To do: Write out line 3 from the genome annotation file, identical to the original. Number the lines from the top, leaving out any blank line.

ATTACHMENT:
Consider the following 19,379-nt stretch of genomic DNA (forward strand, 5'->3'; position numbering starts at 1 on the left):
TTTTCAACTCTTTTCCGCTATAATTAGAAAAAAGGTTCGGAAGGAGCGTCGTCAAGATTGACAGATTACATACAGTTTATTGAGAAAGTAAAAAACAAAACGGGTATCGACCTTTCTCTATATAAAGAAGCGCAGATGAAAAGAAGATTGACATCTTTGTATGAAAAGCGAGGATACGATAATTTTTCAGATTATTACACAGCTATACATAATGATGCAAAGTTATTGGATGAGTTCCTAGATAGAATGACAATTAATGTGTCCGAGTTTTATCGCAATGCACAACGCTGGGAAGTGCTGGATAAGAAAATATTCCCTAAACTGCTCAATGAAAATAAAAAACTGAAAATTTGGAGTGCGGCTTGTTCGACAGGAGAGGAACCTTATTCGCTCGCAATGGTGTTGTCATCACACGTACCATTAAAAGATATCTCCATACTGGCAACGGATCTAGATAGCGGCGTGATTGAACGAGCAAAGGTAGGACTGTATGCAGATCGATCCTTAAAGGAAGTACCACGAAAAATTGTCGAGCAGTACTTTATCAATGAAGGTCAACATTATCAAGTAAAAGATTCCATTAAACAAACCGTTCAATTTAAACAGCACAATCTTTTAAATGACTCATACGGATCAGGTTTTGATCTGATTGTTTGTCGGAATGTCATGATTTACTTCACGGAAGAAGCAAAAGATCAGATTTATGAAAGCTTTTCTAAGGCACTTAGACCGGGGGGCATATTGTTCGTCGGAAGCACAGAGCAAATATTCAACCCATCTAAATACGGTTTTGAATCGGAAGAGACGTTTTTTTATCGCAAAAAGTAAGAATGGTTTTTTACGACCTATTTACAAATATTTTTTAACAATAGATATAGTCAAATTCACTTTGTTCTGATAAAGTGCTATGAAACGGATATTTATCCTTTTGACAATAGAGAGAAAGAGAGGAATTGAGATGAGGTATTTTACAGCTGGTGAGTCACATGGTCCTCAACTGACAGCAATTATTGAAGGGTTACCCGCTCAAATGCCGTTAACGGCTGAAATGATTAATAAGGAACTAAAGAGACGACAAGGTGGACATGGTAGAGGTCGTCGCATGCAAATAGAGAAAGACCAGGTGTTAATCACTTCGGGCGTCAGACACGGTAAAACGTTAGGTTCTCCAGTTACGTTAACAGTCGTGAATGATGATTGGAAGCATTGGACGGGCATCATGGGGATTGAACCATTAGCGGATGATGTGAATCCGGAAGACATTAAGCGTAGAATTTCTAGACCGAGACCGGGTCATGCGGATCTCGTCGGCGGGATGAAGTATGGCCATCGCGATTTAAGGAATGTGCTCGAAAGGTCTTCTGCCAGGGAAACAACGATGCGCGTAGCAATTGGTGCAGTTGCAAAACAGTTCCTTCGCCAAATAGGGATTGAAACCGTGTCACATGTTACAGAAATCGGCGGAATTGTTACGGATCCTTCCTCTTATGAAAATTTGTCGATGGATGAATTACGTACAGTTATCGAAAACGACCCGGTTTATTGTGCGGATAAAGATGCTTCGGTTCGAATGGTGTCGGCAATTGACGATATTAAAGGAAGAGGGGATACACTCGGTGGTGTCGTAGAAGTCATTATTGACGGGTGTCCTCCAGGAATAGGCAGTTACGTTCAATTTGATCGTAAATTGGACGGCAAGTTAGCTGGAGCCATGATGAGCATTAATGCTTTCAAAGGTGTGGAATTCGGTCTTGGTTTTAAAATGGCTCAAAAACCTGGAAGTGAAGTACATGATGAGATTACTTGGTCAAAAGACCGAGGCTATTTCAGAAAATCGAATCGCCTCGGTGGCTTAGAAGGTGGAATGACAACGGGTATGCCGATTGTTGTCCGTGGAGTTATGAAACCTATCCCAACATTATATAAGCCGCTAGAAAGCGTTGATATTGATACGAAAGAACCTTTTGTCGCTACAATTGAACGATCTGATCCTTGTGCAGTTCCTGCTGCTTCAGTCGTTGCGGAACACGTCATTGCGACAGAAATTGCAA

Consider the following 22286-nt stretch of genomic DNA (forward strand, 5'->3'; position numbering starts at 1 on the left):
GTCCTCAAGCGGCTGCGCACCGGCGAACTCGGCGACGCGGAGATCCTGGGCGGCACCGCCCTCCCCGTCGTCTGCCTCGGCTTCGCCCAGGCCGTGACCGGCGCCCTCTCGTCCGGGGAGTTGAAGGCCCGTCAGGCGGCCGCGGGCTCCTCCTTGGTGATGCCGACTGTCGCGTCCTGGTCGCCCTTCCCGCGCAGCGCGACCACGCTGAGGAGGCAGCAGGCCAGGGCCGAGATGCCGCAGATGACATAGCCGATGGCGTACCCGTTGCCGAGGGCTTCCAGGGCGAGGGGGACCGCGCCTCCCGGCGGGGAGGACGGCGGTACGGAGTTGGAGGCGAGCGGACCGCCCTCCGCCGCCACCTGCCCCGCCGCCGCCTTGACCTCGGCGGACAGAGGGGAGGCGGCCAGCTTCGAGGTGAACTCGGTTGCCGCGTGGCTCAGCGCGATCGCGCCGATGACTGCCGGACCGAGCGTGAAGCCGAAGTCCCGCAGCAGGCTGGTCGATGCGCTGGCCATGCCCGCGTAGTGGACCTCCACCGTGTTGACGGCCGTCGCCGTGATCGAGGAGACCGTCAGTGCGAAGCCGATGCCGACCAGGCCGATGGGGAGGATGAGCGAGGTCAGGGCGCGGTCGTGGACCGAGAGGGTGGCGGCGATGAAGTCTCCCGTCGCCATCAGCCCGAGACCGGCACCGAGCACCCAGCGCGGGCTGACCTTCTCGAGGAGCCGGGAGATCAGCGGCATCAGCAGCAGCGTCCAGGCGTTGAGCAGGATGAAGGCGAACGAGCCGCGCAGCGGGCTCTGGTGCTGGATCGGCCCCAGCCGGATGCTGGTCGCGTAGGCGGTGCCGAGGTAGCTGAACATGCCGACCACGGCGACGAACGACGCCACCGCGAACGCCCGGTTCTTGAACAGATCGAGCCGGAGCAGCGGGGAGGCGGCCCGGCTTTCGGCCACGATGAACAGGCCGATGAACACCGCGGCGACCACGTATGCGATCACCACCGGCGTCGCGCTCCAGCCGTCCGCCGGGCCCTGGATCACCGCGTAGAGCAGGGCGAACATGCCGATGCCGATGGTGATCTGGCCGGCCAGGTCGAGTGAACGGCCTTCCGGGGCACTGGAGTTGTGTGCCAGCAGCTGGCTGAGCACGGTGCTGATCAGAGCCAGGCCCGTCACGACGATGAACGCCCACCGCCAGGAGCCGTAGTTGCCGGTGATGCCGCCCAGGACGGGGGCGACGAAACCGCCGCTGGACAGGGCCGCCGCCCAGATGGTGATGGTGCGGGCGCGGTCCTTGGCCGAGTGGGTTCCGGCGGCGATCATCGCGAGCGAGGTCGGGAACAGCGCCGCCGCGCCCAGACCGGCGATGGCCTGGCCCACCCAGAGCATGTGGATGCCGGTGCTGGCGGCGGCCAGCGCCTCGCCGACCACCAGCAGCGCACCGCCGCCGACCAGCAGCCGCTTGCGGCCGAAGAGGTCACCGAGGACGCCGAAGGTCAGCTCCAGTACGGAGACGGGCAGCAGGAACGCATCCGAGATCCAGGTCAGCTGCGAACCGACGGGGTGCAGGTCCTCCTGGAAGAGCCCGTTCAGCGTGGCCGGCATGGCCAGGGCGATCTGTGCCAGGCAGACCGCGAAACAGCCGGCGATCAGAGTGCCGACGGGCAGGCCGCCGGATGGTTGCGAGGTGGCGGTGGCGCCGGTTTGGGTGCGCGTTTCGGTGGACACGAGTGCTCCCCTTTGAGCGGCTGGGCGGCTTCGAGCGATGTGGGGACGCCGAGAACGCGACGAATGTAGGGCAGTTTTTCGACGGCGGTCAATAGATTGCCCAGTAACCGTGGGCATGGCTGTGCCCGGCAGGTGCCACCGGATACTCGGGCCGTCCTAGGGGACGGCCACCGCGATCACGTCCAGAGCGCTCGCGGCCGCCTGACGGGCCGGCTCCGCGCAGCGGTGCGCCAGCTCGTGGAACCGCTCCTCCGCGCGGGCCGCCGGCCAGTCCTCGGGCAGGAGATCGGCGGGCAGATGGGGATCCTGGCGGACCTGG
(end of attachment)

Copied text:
Consider the following 22286-nt stretch of genomic DNA (forward strand, 5'->3'; position numbering starts at 1 on the left):